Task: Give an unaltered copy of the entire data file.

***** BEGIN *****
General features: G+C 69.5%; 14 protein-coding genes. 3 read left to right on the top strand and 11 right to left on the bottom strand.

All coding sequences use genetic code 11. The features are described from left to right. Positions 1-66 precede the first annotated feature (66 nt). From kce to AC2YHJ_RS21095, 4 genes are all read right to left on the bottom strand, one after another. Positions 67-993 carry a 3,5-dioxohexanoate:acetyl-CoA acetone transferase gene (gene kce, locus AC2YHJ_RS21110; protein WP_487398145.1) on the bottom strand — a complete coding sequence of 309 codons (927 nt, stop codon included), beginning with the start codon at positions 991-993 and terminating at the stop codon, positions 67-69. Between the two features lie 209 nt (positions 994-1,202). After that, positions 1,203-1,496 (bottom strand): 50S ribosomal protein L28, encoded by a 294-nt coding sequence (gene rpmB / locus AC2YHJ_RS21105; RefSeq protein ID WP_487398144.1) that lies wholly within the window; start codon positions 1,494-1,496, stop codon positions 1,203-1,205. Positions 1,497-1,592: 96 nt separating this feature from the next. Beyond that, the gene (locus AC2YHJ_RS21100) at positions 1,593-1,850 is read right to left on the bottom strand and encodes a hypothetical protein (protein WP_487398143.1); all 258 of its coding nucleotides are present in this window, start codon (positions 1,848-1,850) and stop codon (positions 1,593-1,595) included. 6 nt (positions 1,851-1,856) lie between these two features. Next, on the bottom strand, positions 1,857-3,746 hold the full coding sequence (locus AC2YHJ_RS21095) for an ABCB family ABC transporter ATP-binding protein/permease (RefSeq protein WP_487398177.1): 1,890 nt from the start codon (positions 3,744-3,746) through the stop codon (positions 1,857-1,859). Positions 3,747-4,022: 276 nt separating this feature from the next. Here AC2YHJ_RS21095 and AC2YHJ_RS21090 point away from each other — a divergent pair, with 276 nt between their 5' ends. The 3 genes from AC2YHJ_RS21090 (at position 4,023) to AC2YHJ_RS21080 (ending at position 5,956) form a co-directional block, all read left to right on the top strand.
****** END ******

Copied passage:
General features: G+C 69.5%; 14 protein-coding genes. 3 read left to right on the top strand and 11 right to left on the bottom strand.

All coding sequences use genetic code 11. The features are described from left to right. Positions 1-66 precede the first annotated feature (66 nt). From kce to AC2YHJ_RS21095, 4 genes are all read right to left on the bottom strand, one after another. Positions 67-993 carry a 3,5-dioxohexanoate:acetyl-CoA acetone transferase gene (gene kce, locus AC2YHJ_RS21110; protein WP_487398145.1) on the bottom strand — a complete coding sequence of 309 codons (927 nt, stop codon included), beginning with the start codon at positions 991-993 and terminating at the stop codon, positions 67-69. Between the two features lie 209 nt (positions 994-1,202). After that, positions 1,203-1,496 (bottom strand): 50S ribosomal protein L28, encoded by a 294-nt coding sequence (gene rpmB / locus AC2YHJ_RS21105; RefSeq protein ID WP_487398144.1) that lies wholly within the window; start codon positions 1,494-1,496, stop codon positions 1,203-1,205. Positions 1,497-1,592: 96 nt separating this feature from the next. Beyond that, the gene (locus AC2YHJ_RS21100) at positions 1,593-1,850 is read right to left on the bottom strand and encodes a hypothetical protein (protein WP_487398143.1); all 258 of its coding nucleotides are present in this window, start codon (positions 1,848-1,850) and stop codon (positions 1,593-1,595) included. 6 nt (positions 1,851-1,856) lie between these two features. Next, on the bottom strand, positions 1,857-3,746 hold the full coding sequence (locus AC2YHJ_RS21095) for an ABCB family ABC transporter ATP-binding protein/permease (RefSeq protein WP_487398177.1): 1,890 nt from the start codon (positions 3,744-3,746) through the stop codon (positions 1,857-1,859). Positions 3,747-4,022: 276 nt separating this feature from the next. Here AC2YHJ_RS21095 and AC2YHJ_RS21090 point away from each other — a divergent pair, with 276 nt between their 5' ends. The 3 genes from AC2YHJ_RS21090 (at position 4,023) to AC2YHJ_RS21080 (ending at position 5,956) form a co-directional block, all read left to right on the top strand.